Willis Towers Watson seeds UK forestry fund with £30m

Senior investment consultant Douglas Crawshaw says the Forestry Carbon Sequestration Fund managed by True North could open to other investors or accept additional client capital as necessary.

London-headquartered advisory Willis Towers Watson has committed £30 million ($37.7 million; €33.5 million) of client capital to launch a fund focused on converting UK pastureland into timber plantations

Senior investment consultant Douglas Crawshaw told Agri Investor Willis Towers Watson worked directly with True North European Real Estate Partners, which will manage the vehicle, to establish the Forestry Carbon Sequestration Fund, in order to meet growing client demand for environmental, social and governance-focused investments.

True North is a London-headquartered real assets manager owned by its management that was established last year to focus on specialist strategies.

“For me to go into a one-to-one deal with Blackstone would be a lot harder, because they have things set up and quite rigid. Whereas here, True North are being a lot more flexible to work with us in terms of our beliefs, and of course they share those beliefs, or we would not have progressed anyway,” Crawshaw explained.

Plans call for capital from the Forestry Carbon Sequestration Fund to be used to acquire pastureland properties suitable for tree planting of 200 acres or more anywhere within the UK. Crawshaw said transactions will likely focus on the northern regions of the UK, where declining beef production has weighed on prices for farmland well-suited for conversion.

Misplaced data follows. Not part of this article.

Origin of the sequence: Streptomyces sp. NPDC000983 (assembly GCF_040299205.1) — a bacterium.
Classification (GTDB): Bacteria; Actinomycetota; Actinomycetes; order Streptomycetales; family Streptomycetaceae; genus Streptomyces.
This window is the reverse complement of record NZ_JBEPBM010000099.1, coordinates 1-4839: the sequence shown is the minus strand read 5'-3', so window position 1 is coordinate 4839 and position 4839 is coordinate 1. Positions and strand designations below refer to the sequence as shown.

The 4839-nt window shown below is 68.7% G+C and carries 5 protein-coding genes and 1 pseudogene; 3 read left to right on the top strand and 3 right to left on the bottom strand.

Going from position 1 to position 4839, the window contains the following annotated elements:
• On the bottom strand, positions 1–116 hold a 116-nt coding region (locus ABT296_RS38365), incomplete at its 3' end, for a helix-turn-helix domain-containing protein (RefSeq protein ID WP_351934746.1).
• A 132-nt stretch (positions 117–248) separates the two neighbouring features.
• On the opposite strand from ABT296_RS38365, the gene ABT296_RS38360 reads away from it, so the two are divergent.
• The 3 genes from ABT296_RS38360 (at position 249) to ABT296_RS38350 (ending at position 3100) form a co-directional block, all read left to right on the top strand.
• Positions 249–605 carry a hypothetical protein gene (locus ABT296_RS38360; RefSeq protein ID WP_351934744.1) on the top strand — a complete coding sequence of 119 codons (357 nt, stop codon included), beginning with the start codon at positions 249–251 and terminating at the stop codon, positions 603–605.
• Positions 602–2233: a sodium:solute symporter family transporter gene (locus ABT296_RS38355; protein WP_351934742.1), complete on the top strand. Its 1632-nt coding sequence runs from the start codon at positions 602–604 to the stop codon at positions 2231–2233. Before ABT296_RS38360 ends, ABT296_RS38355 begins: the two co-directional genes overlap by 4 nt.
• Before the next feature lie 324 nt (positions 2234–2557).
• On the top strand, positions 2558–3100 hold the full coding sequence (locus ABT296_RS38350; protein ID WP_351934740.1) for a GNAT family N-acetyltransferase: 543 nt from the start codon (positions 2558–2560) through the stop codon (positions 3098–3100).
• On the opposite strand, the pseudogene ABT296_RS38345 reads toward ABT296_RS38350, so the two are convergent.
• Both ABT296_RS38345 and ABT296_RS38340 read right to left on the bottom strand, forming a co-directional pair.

Willis Towers Watson’s commitment to True North’s fund drew from an unnamed co-mingled vehicle. Crawshaw declined to identify it beyond saying it is predominately backed by pension funds and endowments from the EU and the UK.

Crawshaw declined to disclose a return target for the fund, which is designed to exist for up to seven years with the potential for extensions. Returns are to be derived, he said, from increases to the value of the land and sale of resulting timber for construction and furniture production.

He added that although the opportunity to invest in the Forestry Carbon Sequestration Fund was offered across Willis Towers Watson’s entire client base of corporate pension schemes, endowments, insurance companies and family offices, most found the fund’s size to be too small.

“We’ve set up a fund that is manageable in terms of scale, so that we can actually go out and find land in the right locations,” he said, adding the fund could be opened to other investors or accept more Willis Towers Watson client capital as necessary. “We can choose those land areas rather than be a price taker, which we would be if we were huge.”

Crawshaw said the UK’s drive to reach net zero carbon emissions by 2050 is one of several key policy developments that have helped bring increased investor attention towards timber.

An April report from London-headquartered real estate services provider Savills highlighted the UK’s introduction of a Woodland Carbon Guarantee aiming to create a timberland-focused carbon offset marketplace as one of several factors enticing new investors into the local forestry market.

“While we expect private markets to leverage from this, much work is still required at the policy level to fix the operation of carbon credits, preferably to a global standard,” wrote Savills analysts.